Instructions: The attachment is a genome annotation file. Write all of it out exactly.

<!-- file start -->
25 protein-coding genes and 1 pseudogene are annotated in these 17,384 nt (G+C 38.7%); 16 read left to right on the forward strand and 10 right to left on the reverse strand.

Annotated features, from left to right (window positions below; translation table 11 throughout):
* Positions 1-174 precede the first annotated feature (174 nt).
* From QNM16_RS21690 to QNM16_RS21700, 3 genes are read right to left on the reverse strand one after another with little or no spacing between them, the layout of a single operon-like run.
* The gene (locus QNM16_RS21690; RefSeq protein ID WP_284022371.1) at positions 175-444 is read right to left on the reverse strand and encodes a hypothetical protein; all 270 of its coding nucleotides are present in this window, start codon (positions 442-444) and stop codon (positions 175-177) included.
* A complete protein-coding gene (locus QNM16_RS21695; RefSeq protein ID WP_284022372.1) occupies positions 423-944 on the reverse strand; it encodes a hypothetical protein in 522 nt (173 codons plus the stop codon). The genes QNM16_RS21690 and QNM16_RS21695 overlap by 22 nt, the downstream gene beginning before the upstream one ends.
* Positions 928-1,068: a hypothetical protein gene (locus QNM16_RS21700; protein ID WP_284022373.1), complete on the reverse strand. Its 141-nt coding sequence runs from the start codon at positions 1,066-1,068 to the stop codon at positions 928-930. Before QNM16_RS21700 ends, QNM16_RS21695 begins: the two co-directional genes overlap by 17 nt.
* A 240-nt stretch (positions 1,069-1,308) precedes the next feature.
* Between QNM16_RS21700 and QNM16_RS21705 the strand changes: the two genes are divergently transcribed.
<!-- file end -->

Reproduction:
25 protein-coding genes and 1 pseudogene are annotated in these 17,384 nt (G+C 38.7%); 16 read left to right on the forward strand and 10 right to left on the reverse strand.

Annotated features, from left to right (window positions below; translation table 11 throughout):
* Positions 1-174 precede the first annotated feature (174 nt).
* From QNM16_RS21690 to QNM16_RS21700, 3 genes are read right to left on the reverse strand one after another with little or no spacing between them, the layout of a single operon-like run.
* The gene (locus QNM16_RS21690; RefSeq protein ID WP_284022371.1) at positions 175-444 is read right to left on the reverse strand and encodes a hypothetical protein; all 270 of its coding nucleotides are present in this window, start codon (positions 442-444) and stop codon (positions 175-177) included.
* A complete protein-coding gene (locus QNM16_RS21695; RefSeq protein ID WP_284022372.1) occupies positions 423-944 on the reverse strand; it encodes a hypothetical protein in 522 nt (173 codons plus the stop codon). The genes QNM16_RS21690 and QNM16_RS21695 overlap by 22 nt, the downstream gene beginning before the upstream one ends.
* Positions 928-1,068: a hypothetical protein gene (locus QNM16_RS21700; protein ID WP_284022373.1), complete on the reverse strand. Its 141-nt coding sequence runs from the start codon at positions 1,066-1,068 to the stop codon at positions 928-930. Before QNM16_RS21700 ends, QNM16_RS21695 begins: the two co-directional genes overlap by 17 nt.
* A 240-nt stretch (positions 1,069-1,308) precedes the next feature.
* Between QNM16_RS21700 and QNM16_RS21705 the strand changes: the two genes are divergently transcribed.